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An Afghan Mother and Presidential Candidate

Fawzia Koofi says she copes with the pressure of being a female politician in Afghanistan by spending time with her daughters. She’s seen here in May 2012. Source: CNN Photo: AP/Getty Images 2012

A baby girl was placed outside the hut, where her mom spent 30+ hours in labor, minutes after her birth.  Overwhelmed with disappointment that their new daughter was not a son, the parents felt that by wrapping her in a cloth and placing her in the sun, ‘nature would take its course.’  Today, that baby girl has become a woman who is now the mother of two and running to be the first woman president- of Afghanistan.

Fawzia Koofi writes her two daughters letters before she leaves the house.  “Today I am going on political business to Faizabad and Darwaz. I hope I will come back soon and see you again, but I have to say that perhaps I will not. First, Don’t forget me.” She tells her girls the importance  of school, “A girl needs an education if she is to excel in this man’s world.”

“All of us human beings will die one day,” Koofi writes. “Maybe today is the day I will die. But if I do, please know that it was for a purpose.”

While her daughters are too young to remember a time when girls could not attend school and women were murdered freely if they shamed a man, Fawzia does and she wants a different Afghanistan for her daughters, who are some of her biggest supporters.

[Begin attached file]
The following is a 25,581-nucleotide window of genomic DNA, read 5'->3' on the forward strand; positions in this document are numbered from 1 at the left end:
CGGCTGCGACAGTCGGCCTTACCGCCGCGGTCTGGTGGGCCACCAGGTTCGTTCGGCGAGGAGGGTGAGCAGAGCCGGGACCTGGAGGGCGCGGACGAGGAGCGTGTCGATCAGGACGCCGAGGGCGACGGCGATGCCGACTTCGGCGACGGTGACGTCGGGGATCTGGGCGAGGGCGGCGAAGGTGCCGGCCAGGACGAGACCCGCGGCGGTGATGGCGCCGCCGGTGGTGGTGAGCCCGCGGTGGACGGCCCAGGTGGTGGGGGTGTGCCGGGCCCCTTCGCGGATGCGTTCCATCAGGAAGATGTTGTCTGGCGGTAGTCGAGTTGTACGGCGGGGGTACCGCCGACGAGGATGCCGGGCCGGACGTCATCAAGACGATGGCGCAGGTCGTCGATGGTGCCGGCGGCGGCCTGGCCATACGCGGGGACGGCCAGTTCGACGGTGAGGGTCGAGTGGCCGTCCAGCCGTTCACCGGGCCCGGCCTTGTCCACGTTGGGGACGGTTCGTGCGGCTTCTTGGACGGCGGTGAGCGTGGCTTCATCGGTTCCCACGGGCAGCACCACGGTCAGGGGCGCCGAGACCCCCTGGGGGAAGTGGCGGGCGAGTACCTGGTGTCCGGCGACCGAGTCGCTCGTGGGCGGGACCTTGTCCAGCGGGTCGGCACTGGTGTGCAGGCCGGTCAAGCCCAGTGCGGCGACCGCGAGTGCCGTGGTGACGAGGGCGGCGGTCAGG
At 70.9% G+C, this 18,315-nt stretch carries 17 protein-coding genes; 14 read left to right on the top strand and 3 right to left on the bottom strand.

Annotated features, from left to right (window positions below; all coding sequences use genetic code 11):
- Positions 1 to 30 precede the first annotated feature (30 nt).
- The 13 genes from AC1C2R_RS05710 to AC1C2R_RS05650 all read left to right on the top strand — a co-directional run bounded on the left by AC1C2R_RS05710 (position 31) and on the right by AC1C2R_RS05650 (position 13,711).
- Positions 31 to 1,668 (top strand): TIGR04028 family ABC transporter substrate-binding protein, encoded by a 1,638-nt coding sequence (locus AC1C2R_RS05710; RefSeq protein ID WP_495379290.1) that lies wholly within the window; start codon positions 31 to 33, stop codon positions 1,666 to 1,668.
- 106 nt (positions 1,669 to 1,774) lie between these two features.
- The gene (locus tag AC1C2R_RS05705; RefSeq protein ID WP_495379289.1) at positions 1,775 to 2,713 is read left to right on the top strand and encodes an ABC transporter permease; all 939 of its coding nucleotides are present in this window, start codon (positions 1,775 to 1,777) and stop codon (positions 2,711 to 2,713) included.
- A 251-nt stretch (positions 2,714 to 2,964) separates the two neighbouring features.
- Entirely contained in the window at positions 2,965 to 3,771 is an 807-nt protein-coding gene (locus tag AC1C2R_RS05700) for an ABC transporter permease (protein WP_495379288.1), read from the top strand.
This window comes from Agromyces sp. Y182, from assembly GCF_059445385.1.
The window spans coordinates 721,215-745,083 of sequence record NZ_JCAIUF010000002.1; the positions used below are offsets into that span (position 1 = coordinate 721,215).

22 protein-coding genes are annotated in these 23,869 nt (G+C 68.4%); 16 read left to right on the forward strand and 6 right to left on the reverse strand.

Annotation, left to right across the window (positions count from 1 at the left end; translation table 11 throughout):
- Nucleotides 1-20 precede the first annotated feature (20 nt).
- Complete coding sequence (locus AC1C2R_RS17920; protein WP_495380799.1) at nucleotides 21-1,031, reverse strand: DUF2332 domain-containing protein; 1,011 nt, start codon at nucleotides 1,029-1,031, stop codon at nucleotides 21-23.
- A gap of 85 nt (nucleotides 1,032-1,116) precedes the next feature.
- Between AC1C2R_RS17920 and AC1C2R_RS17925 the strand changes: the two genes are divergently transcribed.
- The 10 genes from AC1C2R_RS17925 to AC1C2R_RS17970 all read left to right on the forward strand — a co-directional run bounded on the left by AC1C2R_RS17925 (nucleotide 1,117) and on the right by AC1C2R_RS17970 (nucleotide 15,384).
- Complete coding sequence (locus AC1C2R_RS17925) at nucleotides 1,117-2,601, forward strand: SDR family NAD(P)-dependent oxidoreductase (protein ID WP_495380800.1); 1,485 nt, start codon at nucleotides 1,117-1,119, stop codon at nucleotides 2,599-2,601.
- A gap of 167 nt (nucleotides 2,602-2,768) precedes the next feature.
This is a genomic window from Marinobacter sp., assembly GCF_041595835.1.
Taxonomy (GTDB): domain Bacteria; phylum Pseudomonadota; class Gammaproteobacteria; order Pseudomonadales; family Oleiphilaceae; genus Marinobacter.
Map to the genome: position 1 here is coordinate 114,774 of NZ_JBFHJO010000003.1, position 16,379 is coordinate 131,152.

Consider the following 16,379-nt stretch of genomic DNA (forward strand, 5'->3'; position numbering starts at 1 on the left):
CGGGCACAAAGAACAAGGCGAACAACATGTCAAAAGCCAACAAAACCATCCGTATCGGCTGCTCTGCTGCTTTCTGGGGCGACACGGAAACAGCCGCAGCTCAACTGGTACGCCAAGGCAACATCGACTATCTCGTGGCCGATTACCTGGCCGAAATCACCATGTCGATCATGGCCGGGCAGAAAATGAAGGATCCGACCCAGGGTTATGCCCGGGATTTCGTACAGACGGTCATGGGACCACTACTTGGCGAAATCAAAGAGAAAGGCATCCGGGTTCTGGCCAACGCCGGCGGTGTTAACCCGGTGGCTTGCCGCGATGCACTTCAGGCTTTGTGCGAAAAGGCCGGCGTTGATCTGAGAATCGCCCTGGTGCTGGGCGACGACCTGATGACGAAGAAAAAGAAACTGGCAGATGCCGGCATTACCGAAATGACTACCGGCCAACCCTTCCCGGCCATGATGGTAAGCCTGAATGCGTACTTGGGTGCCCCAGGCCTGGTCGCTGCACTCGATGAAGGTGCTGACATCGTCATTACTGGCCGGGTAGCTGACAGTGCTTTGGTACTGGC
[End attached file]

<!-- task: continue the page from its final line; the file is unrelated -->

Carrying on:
Fawzia was the first woman in Afghanistan who was elected to parliament.  On her second day she put in her name for Deputy Speaker.  It was bold and unexpected; her role in parliament was not to be significant.  Her daughter, at the time 6 years old, promised her mom she would gather 100 school children to come a wave flags so that she would be chosen for the position, and she was.

This women who is on the road to becoming president of Afghanistan has walked a path that many of us could only imagine.  CNN  covers her story, her bold past and the strong choices she makes.  You can also read her memoir, The Favored Daughter: One Woman’s Fight to Lead Afghanistan into the Future, available on Amazon.

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